With grit and business acumen gleaned from executive roles in the corporate world, Joanne Wilkinson is using her love of kimono to support a community devastated by the Great East Japan Earthquake and Tsunami.
After climbing the ladder to become the COO of Dell Japan in 2012, she gave up the hectic corporate lifestyle to establish Vintage Kimonos, a self-sustaining business designed to create employment in Tohoku while injecting life into Japan’s ailing kimono industry. From Western-style dresses, scarfs, bags and accessories, Joanne’s team transforms Japanese kimono fabrics into something modern, chic and easily wearable with the aim to preserve the kimono industry, which she has loved for the most of her life.
Savvy Tokyo met the businesswoman to find out how her entrepreneurial adventure started, what drives her in developing Vintage Kimonos and what we can expect from the brand in the future.
What drew you to kimono?
Nowhere else in the world puts as much effort into perfecting one thing as people do here. I think that’s the best thing about Japan. Whether it’s tea ceremony or martial arts, there is this attitude here that you should do something perfectly. I’ve been making my own clothes since I was a teenager and so I’ve always had an interest in the field. There’s no fabric like kimono fabric anywhere else in the world. I’ve always liked kimono and started collecting them when I first came in Japan. I used to make them into my own things.
Why did you start Vintage Kimonos?
After quitting Dell I took a couple of months off. I had some ideas of what to do next but I wasn’t really sure. I went up to Tohoku one day with one of the ladies I work with and visited some tailors. It started from there. The business was a combination of my hobby and my desire to do something in Tohoku after the disaster. I started the business with a purely philanthropical intention. I would have liked to have set it up as a charity but there are a lot of constraints on a charity in Japan. I then started my second business — Top of the Class School Uniform, a uniform business — because I realized that in order to get a business owner visa I had to have an income.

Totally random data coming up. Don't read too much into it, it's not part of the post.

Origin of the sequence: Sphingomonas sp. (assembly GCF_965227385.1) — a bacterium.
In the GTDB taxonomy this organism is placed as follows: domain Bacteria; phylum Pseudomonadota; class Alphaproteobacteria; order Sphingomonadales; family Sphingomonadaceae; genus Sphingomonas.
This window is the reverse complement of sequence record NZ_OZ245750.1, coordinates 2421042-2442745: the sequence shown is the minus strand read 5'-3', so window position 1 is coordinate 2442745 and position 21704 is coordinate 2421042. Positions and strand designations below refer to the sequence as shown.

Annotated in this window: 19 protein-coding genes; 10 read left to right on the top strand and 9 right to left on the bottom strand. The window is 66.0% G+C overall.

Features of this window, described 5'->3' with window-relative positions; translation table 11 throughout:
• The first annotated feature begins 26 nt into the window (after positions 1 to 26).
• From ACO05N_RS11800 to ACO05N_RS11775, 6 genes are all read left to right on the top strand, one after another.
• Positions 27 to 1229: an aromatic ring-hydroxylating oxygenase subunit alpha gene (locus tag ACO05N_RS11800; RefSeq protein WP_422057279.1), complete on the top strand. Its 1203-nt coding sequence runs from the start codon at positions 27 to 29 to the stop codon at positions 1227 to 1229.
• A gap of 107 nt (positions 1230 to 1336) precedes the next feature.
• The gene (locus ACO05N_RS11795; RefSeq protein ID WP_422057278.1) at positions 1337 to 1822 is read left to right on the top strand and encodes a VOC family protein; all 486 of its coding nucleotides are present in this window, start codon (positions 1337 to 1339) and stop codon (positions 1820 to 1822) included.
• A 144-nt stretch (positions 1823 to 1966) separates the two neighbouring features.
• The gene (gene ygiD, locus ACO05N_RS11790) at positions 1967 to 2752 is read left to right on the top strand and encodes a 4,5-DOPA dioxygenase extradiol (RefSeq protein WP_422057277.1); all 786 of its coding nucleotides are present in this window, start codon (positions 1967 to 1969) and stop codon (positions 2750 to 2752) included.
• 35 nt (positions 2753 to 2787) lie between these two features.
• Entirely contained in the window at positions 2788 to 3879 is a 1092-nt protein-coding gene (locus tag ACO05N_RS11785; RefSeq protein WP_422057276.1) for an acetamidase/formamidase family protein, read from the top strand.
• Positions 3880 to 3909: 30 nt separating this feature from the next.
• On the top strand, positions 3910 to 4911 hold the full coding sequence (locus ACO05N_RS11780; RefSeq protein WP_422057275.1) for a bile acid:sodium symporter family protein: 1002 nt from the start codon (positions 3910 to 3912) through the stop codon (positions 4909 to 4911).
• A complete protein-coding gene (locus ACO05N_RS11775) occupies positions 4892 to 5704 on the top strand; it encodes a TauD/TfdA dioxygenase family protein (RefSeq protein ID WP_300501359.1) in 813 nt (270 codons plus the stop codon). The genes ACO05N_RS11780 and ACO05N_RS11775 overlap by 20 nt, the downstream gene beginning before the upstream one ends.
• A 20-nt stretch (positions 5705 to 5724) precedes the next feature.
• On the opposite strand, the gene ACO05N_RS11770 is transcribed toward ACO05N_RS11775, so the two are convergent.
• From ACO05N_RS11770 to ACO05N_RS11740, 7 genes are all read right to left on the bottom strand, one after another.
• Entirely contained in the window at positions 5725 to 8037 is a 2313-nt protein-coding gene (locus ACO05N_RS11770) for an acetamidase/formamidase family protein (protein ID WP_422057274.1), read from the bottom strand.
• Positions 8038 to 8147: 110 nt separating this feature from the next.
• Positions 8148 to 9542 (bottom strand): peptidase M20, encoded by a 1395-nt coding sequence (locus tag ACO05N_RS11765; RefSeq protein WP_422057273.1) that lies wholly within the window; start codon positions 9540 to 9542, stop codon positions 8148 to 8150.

How does it support Tohoku?
The only people the business pays are people who live in Tohoku. One is a group of lovely old ladies — a lot of whom are ex-kimono-makers — who work as a cooperative to make our bags and other things. We work with a group in Sendai who are our tailors and who also train disabled people. We also have some people who work from home. We found that in areas where people have lost family members, particularly their parents, there is no one to look after their kids, so we send them the equipment and they can work when they like. Particularly in Ishinomaki, lots of family structures were destroyed, so there is not quite as much opportunity for people to get childcare or have someone to look after their older relatives. They need more flexibility than people generally do in Tokyo and we don’t mind when they work.
A lot of charities that started in Tohoku after the disaster did fabulous stuff for a while but then ran out of funding. Hopefully this business will be something that will last for a long time because it is self-sustaining.
What has the reaction been?
We are getting more and more one-off commissions. We have a small but growing market and most of our customers are coming back. At the moment, the men’s wear is becoming a lot more popular — like bow ties and cummerbunds, which are absolutely gorgeous made out of kimono. We have done some vintage events but we do almost no marketing for the business; we are just about to start it. All of the money is spent on equipment or paying people.